And it happened, while Apollos was at Corinth, that Paul, having passed through the upper regions, came to Ephesus. And finding some disciples he said to them, “Did you receive the Holy Spirit when you believed?” So they said to him, “We have not so much as heard whether there is a Holy Spirit.” And he said to them, “Into what then were you baptized?” So they said, “Into John’s baptism.” Then Paul said, “John indeed baptized with a baptism of repentance, saying to the people that they should believe on Him who would come after him, that is, on Christ Jesus.” When they heard this, they were baptized in the name of the Lord Jesus. And when Paul had laid hands on them, the Holy Spirit came upon them, and they spoke with tongues and prophesied. Now the men were about twelve in all. And he went into the synagogue and spoke boldly for three months, reasoning and persuading concerning the things of the kingdom of God. (Acts 19:1-8)
Theodoret of Cyrus, 5th Century theologian and bishop, noted that while baptism was known and practiced by Jews even before the time of Christ, Christianity held a very particular theology of baptism that was not shared by the Jews.
“Now, the apostle said this to teach the believers from Jews not to think all-holy baptism is like the Jewish baptisms: they did not wash away sins, but cleansed the body of apparent defilement – hence they were applied many times and frequently. This baptism of ours, on the contrary, is one only, for the reason that it involves the type of the saving passion and resurrection, and prefigures for us the resurrection to come.” ( COMMENTARY ON THE LETTERS OF ST PAUL Vol II, p 159)
We can get a sense of the theological meaning of Christian baptism in a more recent writing. It is not an exaggeration to say that what is presented here is still but a drop from the ocean which is our theology of baptism.
“We can see a concrete example of … the importance of the material world in Christian worship, in the rite of baptism, the ‘mystery’ of formal initiation into the Church. All too often, the many layers of meaning in this rite have been reduced to superstition. Baptism is not some quaint, legalistic ceremony that magically washes away the stain of an original sinfulness. This idea robs it of any real power to challenge and change the tired status quo of the human condition. It also colossally misses the point. Baptism is much more profound than a simple purification ceremony; it vividly symbolizes each person’s death and resurrection by joining them with Christ’s. It is an ancient, dramatic sign of radical change that initiates the baptized into the believing community, a public pledge of a new and deeper life. It is a rite of personal passage, a passover and entry into this new ‘way.’ The words of the service make this clear.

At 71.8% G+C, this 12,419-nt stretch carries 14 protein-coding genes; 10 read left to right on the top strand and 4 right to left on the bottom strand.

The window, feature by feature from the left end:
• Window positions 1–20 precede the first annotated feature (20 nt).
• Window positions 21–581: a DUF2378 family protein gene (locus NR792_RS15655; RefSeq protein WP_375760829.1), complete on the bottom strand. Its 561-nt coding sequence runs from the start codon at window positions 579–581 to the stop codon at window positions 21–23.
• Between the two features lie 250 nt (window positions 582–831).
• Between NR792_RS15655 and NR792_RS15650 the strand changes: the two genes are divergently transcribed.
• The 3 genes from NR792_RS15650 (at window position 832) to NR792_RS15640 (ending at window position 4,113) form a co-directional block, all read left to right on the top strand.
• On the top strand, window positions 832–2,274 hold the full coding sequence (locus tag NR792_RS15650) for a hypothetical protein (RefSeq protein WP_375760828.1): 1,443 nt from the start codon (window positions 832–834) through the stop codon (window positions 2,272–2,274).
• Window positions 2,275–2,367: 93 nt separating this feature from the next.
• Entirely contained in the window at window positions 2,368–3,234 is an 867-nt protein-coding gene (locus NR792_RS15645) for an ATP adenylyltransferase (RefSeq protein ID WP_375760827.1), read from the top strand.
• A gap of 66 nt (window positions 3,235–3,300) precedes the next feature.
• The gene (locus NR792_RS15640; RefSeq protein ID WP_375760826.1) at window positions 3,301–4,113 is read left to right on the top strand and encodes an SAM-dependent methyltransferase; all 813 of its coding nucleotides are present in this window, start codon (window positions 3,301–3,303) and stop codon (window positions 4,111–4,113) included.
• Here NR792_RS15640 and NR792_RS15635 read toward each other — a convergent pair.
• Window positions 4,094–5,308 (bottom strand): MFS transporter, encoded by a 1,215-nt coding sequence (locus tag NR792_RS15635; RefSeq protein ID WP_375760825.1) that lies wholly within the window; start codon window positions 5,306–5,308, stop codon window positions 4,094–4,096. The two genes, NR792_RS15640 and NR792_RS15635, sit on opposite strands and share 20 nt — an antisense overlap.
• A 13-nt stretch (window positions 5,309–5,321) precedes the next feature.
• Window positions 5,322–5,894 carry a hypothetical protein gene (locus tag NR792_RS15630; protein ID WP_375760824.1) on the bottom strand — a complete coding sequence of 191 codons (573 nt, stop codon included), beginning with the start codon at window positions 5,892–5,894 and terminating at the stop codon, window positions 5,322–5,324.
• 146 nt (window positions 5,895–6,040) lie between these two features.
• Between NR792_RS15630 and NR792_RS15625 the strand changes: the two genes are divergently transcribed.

When a priest blesses the baptismal water at the beginning of the service, he affirms the original purpose of the world. Creation is good, and is to be used for the glory of God, which creation proclaims by its very existence. When he breathes on the water, invoking the Spirit of God that hovered over the original waters of creation, the priest draws our attention back to what ‘water’ was in the beginning: grace-filled and blessed by God, to be valued and used by us wisely in order to grow and prosper in body, mind, and spirit.
Water, the primal element of creation, along with the entire physical world, is meant to be the very support, context, and even vehicle of our communion with God. Throughout history, however, many have overlooked this. They have seen creation as an obstacle to God, an impediment, rather than the way to learn about him more deeply. This has resulted not only in a split within us, but also in our estrangement from the external physical environment.
Such a view and the way of life that flows from it is a dead end. Wise Christian teaching correctly sees nature as the primary means through which we come to know God, and through which we express our love of God.” (Monks of New Skete,IN THE SPIRIT OF HAPPINESS, pp 184-185)